People often use the 50:1 reading to writing ratio argument to seemingly imply that no effort should be made to facilitate writing code, but I think it would make more sense to simply value impacts to each activity according to the ratio, keeping in mind that 50:1 and 50:0 are very different ratios.

So, in this case, the question would be:

“Is the positive impact on writing at least 50 times more potent than the negative impact on reading?”

I’m not claiming that the answer is obviously and unequivocally “yes” - I do understand why some people could have doubts - but based on my personal experience, the answer does seem to me to be clearly “yes”.

So, +1 from me.

23 Likes

Huge +1 on this, if only for the ability to have trailing commas in multiline function calls & tuples:

object.method(
    arg1: a.long.expression,
    arg2: a.second.long.expression,
)

The current need to "manage" that last comma as arguments get added, removed, and reshuffled is extremely annoying, and leads to git diffs that are harder to read than strictly necessary.

I love that Rust allows this, and use it extensively there.

I see a lot of negative sentiment, which I don't really understand — why should array literals be any different to lists with other delimiters?

Perhaps this is related to the proposal's insistence on writing everything as single-line, when although these extra commas may be valid in single-line, that's not the intended use-case?

I'd also be OK restricting this to only [ and (-delimited contexts (array & dictionary literals, function arguments, tuples) if that made it less controversial. So long as I get my trailing comma in multiline function calls and tuples, I'd be happy!

26 Likes

I would add "changing code" to the list as well (maybe that's intended to be covered by "writing", but it's also kind of separate). As I said, I've run into this mostly when dealing with lists of if/guard conditions, so being able to rearrange, delete or add thing in those lists without regard to which one happens to be last and therefore doesn't need a comma would be quite nice.

8 Likes

A solid +1 here.

If you have used other languages or libraries with a similar feature, how do you feel that this proposal compares to those?

I recognize my younger self in the “it looks wrong and makes things complicated“ flavor of some of the comments against. I used to feel exactly the same way.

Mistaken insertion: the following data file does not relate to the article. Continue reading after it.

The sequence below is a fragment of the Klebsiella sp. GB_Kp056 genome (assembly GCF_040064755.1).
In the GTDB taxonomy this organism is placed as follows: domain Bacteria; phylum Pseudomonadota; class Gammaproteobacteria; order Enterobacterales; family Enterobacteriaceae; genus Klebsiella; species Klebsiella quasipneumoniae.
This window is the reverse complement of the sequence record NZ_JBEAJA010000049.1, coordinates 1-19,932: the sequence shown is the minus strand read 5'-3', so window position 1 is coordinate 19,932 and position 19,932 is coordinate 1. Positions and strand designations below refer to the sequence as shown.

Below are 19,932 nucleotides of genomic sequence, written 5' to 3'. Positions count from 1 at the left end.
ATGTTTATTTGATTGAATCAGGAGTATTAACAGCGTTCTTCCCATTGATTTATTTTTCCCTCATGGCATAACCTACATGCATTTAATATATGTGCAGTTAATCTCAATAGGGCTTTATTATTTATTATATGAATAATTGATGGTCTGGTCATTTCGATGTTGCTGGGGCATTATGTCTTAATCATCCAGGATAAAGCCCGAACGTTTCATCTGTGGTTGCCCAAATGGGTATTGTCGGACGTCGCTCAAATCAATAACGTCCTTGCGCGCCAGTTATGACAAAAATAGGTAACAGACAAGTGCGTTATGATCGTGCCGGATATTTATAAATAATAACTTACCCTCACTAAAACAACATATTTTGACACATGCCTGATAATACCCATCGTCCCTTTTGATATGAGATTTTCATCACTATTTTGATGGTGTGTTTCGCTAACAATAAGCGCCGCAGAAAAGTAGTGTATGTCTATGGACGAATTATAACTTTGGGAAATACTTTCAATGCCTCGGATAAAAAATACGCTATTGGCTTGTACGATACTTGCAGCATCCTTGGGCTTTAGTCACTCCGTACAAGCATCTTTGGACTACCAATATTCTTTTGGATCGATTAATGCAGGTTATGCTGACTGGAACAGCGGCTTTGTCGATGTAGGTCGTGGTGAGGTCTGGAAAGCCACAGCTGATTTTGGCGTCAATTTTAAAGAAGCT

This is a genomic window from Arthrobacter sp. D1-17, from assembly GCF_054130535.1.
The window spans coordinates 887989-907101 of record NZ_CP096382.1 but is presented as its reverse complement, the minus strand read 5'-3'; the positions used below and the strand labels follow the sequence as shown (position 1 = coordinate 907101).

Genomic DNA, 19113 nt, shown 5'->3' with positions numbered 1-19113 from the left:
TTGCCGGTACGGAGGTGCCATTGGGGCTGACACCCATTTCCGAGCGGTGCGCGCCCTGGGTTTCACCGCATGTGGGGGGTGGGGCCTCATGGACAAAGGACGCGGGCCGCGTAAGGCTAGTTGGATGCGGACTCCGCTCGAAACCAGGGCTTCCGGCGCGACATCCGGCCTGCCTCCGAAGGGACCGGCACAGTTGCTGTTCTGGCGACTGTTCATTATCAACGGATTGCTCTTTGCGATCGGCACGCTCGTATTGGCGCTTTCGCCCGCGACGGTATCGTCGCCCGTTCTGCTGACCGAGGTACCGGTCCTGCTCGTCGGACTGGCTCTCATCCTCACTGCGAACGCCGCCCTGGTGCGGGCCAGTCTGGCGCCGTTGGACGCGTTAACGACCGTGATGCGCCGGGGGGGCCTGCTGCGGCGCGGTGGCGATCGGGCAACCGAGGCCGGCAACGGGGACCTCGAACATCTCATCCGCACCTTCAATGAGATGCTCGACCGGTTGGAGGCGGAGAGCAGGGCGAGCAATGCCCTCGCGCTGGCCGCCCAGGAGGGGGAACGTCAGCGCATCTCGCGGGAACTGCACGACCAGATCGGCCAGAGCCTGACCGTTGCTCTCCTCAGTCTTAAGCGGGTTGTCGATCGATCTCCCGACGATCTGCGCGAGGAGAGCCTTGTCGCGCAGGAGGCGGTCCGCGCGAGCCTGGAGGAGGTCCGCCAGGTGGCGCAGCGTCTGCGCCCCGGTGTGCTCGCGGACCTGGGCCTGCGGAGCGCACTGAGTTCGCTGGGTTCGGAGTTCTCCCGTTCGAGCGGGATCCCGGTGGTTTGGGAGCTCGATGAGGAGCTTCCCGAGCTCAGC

Then, after using the corresponding feature extensively in Ruby and Javascript, I suddenly found it hard to live without — and immensely irritating when absent. The freedom to reorder lists by line is lovely, and quickly stops looking wrong.

(As always in these forums, it seems familiarity reigns supreme.)

Does this proposal fit well with the feel and direction of Swift?

There are some concerns about the disallowed cases. That's fair; where clauses for protocol members in particular are something one might want to put on multiple lines, and folks will no doubt find it frustrating when the trailing comma is disallowed in that position.

However, the inconsistency these corner cases present is far smaller than the current inconsistency between array/dict literals and function call arguments:

// So in today's Swift, I can do this…
print([
  "foo",
  "bar",
])

// …but not this?!
print(
  "foo",
  "bar",
)

Swift's syntax has always favored “it mostly works for language users” over “it makes sense for parser authors.” This proposal is consistent with that precedent.

How much effort did you put into your review?

A quick read of the full proposal, and a skim of existing comments.

28 Likes

+1 for the purposes of expressions, specifically at the call-site. When separating function parameters on their own lines, I face exactly the same issues that motivated trailing commas for members of array literals. There's an impedance mismatch between the two currently. Variadic arguments especially so.

Trailing commas in parameter lists for function declarations might be useful. In general, I get hit more by the call-site than the declaration site, but for symmetry it could be nice.

Trailing commas in other declarations, especially in types, do look odd. I'm somewhat indifferent and personally would have a coding convention of not using or allowing them. I haven't worked enough with variadic generics to have further intuition here.

My 2 cents: definitely extend the trailing comma allowance for literals to apply to function parameters. Beyond that, I'd defer to the Language Steering Group's insight.

13 Likes

--1.

Consider the following argument.

After seeing the declaration:

struct Object {
   func move (x: Int, x: Int)
   func move (x: Int, y: Int, z: Int)
}

then the statement:

object.move (
    x: 2,
    y: 3,
)